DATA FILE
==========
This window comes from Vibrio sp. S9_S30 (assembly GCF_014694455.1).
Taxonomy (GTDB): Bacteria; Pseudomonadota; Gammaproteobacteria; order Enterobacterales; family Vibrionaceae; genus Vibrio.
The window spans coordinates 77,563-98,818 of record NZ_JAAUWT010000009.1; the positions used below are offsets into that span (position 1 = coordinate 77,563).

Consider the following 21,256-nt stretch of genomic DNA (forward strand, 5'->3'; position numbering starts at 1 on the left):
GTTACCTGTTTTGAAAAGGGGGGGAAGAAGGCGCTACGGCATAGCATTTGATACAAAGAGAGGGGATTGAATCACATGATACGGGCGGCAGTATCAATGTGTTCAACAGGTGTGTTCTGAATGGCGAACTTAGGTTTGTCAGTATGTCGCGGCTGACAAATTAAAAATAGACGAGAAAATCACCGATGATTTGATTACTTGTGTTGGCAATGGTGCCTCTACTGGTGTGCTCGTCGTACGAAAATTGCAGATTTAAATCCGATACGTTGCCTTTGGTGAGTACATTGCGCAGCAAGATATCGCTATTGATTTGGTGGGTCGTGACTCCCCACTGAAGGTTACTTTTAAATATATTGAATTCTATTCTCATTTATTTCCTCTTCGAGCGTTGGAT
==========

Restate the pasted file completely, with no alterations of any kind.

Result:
This window comes from Vibrio sp. S9_S30 (assembly GCF_014694455.1).
Taxonomy (GTDB): Bacteria; Pseudomonadota; Gammaproteobacteria; order Enterobacterales; family Vibrionaceae; genus Vibrio.
The window spans coordinates 77,563-98,818 of record NZ_JAAUWT010000009.1; the positions used below are offsets into that span (position 1 = coordinate 77,563).

Consider the following 21,256-nt stretch of genomic DNA (forward strand, 5'->3'; position numbering starts at 1 on the left):
GTTACCTGTTTTGAAAAGGGGGGGAAGAAGGCGCTACGGCATAGCATTTGATACAAAGAGAGGGGATTGAATCACATGATACGGGCGGCAGTATCAATGTGTTCAACAGGTGTGTTCTGAATGGCGAACTTAGGTTTGTCAGTATGTCGCGGCTGACAAATTAAAAATAGACGAGAAAATCACCGATGATTTGATTACTTGTGTTGGCAATGGTGCCTCTACTGGTGTGCTCGTCGTACGAAAATTGCAGATTTAAATCCGATACGTTGCCTTTGGTGAGTACATTGCGCAGCAAGATATCGCTATTGATTTGGTGGGTCGTGACTCCCCACTGAAGGTTACTTTTAAATATATTGAATTCTATTCTCATTTATTTCCTCTTCGAGCGTTGGAT